Academics meets psychedelics in Honors grad’s research

April 14, 2017

Her neuroscience research career has brought her big-name accolades and several extra passport stamps. This April, Dr. Candace Lewis ’09 returned to her alma mater for a speech on psychedelics and depression. (Photo courtesy Candace Lewis)

Fitting for someone who studies psychedelics, the academic achievements of Candace Lewis ’09 are pretty mind-blowing.

Since graduating from UAA, she has earned a doctorate in behavioral neuroscience, presented at international conferences, published on environment and gene interactions, researched at a landmark Swiss hospital, and now teaches neuroscience at the largest university in the country. All before turning 30, and all from someone who admits college was barely on her radar until junior year of high school.

Her higher education journey started at UAA. It was here where professors mentored her earliest research. It was here where a Truman Scholarship flyer caught her eye in the Honors College, and where faculty guidance opened the next opportunity (her mentor, Dr. James Mueller, helped her secure the university’s nomination for the Truman, a $30,000 federal prize awarded to college juniors with the greatest public service potential).

The Truman Scholarship — one of just 64 awarded nationwide — allowed her to pursue graduate school in Arizona, and she hasn’t slowed down since.

Now a postdoctoral researcher, she returned to UAA April 19 to present the antidepressant potential of magic mushrooms.

“Genetic mood lighting”

2015 was a big year for Candace. She earned her Ph.D. in behavioral neuroscience from Arizona State University in June, followed by a $200,000 (!) Bisgrove Fellowship from Science Foundation Arizona to complete postdoc work with Phoenix’s Translational Genomics Research Institute (TGen). A few months later, in September, she began a Fulbright fellowship at University Hospital of Psychiatry in Zurich, where famed psychologist Carl Jung worked (Albert Hoffman — LSD research pioneer — also started his career in Zurich).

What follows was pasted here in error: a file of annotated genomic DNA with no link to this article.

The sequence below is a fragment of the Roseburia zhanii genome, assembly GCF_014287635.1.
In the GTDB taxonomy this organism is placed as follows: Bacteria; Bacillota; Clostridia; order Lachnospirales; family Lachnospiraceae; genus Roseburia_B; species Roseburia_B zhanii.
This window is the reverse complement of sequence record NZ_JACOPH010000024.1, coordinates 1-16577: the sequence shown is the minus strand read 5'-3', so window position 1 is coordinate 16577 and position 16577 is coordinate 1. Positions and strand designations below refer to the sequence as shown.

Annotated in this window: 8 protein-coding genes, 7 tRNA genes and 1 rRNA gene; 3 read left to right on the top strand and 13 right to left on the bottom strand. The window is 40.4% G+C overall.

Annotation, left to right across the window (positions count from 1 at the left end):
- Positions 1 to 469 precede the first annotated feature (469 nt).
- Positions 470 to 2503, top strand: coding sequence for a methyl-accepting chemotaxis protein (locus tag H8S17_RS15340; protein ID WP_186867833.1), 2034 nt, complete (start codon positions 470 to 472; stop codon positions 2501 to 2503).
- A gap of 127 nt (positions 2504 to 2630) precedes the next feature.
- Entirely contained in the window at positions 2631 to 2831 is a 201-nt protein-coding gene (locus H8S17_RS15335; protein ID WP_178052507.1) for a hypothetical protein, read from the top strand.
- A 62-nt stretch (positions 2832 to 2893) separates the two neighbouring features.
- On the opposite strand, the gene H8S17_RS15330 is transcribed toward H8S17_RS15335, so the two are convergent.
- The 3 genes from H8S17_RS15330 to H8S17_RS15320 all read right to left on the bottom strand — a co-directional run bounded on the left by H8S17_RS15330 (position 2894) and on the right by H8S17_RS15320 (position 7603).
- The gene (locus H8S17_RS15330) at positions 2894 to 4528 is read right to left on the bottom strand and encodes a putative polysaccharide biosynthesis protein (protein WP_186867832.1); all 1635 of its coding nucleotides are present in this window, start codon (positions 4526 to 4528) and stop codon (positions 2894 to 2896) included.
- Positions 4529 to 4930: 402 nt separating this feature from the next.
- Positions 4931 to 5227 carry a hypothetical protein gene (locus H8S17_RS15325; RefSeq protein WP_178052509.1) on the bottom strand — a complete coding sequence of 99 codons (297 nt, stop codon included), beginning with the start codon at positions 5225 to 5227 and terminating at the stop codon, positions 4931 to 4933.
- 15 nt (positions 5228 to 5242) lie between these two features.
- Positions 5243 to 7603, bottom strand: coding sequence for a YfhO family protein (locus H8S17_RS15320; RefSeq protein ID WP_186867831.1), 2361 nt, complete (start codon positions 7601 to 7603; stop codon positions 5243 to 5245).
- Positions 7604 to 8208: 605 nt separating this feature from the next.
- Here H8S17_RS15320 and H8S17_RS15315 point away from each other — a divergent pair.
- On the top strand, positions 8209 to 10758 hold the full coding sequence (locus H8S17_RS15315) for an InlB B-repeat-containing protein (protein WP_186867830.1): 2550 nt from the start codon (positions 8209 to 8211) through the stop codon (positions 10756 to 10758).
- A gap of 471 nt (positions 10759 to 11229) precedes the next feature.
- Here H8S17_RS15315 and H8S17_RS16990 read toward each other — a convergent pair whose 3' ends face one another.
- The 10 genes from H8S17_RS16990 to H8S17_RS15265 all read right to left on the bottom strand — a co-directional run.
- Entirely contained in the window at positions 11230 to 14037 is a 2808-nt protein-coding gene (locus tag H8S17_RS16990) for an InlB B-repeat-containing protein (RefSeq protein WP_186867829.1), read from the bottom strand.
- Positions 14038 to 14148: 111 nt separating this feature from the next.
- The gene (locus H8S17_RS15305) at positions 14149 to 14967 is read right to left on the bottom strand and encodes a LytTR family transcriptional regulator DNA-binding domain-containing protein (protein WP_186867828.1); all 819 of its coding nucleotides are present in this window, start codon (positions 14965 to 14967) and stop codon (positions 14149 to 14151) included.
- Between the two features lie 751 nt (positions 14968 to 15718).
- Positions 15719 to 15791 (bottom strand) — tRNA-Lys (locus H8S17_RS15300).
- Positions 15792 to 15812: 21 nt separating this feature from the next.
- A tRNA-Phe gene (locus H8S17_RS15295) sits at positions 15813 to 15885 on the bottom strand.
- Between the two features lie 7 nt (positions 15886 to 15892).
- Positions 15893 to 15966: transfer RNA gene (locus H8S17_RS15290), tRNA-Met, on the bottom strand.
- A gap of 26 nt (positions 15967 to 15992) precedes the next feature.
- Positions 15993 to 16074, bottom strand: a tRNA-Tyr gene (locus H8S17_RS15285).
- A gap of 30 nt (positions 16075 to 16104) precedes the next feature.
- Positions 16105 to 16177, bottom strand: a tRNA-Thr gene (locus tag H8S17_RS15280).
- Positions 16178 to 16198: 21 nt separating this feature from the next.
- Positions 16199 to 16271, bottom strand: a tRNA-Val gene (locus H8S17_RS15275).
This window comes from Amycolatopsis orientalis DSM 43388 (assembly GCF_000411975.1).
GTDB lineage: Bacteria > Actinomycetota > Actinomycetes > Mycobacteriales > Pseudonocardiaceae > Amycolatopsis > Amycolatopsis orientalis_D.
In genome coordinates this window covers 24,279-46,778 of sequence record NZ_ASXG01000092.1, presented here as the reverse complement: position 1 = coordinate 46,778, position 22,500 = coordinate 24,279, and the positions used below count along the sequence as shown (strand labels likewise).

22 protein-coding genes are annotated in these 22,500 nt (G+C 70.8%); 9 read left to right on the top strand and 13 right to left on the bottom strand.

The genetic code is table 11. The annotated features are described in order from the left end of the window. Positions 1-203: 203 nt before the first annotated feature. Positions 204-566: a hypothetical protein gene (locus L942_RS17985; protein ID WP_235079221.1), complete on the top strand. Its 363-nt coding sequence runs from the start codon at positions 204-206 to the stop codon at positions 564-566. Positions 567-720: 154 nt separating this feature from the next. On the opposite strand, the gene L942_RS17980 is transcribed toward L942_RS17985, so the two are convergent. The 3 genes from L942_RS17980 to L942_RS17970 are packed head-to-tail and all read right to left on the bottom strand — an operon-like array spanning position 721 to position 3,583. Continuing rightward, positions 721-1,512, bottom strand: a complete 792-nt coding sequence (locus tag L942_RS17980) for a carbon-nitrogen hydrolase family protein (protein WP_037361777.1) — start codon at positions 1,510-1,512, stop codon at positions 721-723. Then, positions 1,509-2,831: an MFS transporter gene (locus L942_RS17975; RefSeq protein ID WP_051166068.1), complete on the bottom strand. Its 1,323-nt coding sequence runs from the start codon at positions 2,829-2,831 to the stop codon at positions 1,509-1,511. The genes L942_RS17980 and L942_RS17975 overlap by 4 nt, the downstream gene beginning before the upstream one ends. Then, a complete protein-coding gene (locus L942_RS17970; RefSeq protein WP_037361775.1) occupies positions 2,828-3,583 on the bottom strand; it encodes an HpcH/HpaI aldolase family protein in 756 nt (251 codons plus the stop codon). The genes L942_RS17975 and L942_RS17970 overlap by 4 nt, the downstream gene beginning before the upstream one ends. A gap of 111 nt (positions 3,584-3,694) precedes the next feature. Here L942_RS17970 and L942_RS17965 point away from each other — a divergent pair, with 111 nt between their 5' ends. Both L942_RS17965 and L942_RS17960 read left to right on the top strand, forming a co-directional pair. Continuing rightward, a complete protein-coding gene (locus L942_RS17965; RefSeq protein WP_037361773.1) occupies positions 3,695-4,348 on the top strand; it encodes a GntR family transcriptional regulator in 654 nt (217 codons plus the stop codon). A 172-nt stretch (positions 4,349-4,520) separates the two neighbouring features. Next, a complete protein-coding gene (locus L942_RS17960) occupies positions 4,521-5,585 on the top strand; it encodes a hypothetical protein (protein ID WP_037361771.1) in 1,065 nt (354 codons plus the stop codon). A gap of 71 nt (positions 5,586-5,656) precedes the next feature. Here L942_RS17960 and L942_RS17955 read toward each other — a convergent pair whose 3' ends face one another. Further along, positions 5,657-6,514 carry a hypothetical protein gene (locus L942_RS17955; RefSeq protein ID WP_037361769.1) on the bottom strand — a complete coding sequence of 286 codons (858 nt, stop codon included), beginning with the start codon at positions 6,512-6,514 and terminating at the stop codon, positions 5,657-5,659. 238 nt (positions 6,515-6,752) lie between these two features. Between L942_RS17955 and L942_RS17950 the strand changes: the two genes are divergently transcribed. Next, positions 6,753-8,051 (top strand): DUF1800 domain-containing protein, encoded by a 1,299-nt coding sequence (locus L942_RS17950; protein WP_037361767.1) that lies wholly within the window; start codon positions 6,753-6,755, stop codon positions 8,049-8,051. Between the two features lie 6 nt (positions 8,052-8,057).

Her Bisgrove and Fulbright projects are completely separate, though all her work stems from an interest in the interaction between experiences and neurobiology and how that shapes mental health.

At TGen, Candace studies epigenetics, or how genes are differentially expressed across an organism. Since the 1940s, she said, scientists have understood how genes are turned “on” or “off” (for example, our liver, heart and brain have the same genes, but vastly different cells) and now know that the epigenetic code is dynamic. Candace works with identical twins, researching how their individual experiences can epigenetically affect their brain and behavior.

She refers to this variability in neural gene expression as a light dimmer — certain genes express brighter in one twin over the other. “Identical twins have the same DNA sequence, but the epigenetics are the light dimmers,” she explained (she jokingly refers to her research as “genetic mood lighting.”)